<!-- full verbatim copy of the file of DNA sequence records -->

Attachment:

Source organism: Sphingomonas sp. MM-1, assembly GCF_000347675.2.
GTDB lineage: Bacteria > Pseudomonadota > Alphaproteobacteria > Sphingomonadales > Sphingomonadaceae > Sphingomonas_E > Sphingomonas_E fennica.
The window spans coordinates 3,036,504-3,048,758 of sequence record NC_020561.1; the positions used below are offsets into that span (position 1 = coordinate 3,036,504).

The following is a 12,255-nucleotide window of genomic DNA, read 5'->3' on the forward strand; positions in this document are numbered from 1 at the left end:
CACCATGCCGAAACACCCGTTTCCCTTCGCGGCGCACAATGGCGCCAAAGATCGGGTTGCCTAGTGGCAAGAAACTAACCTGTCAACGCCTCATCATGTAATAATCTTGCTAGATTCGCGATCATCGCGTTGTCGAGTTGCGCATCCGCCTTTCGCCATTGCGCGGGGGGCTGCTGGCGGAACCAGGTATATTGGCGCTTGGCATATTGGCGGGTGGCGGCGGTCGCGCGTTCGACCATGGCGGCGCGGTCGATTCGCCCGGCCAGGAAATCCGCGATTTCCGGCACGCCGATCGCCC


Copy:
Source organism: Sphingomonas sp. MM-1, assembly GCF_000347675.2.
GTDB lineage: Bacteria > Pseudomonadota > Alphaproteobacteria > Sphingomonadales > Sphingomonadaceae > Sphingomonas_E > Sphingomonas_E fennica.
The window spans coordinates 3,036,504-3,048,758 of sequence record NC_020561.1; the positions used below are offsets into that span (position 1 = coordinate 3,036,504).

The following is a 12,255-nucleotide window of genomic DNA, read 5'->3' on the forward strand; positions in this document are numbered from 1 at the left end:
CACCATGCCGAAACACCCGTTTCCCTTCGCGGCGCACAATGGCGCCAAAGATCGGGTTGCCTAGTGGCAAGAAACTAACCTGTCAACGCCTCATCATGTAATAATCTTGCTAGATTCGCGATCATCGCGTTGTCGAGTTGCGCATCCGCCTTTCGCCATTGCGCGGGGGGCTGCTGGCGGAACCAGGTATATTGGCGCTTGGCATATTGGCGGGTGGCGGCGGTCGCGCGTTCGACCATGGCGGCGCGGTCGATTCGCCCGGCCAGGAAATCCGCGATTTCCGGCACGCCGATCGCCC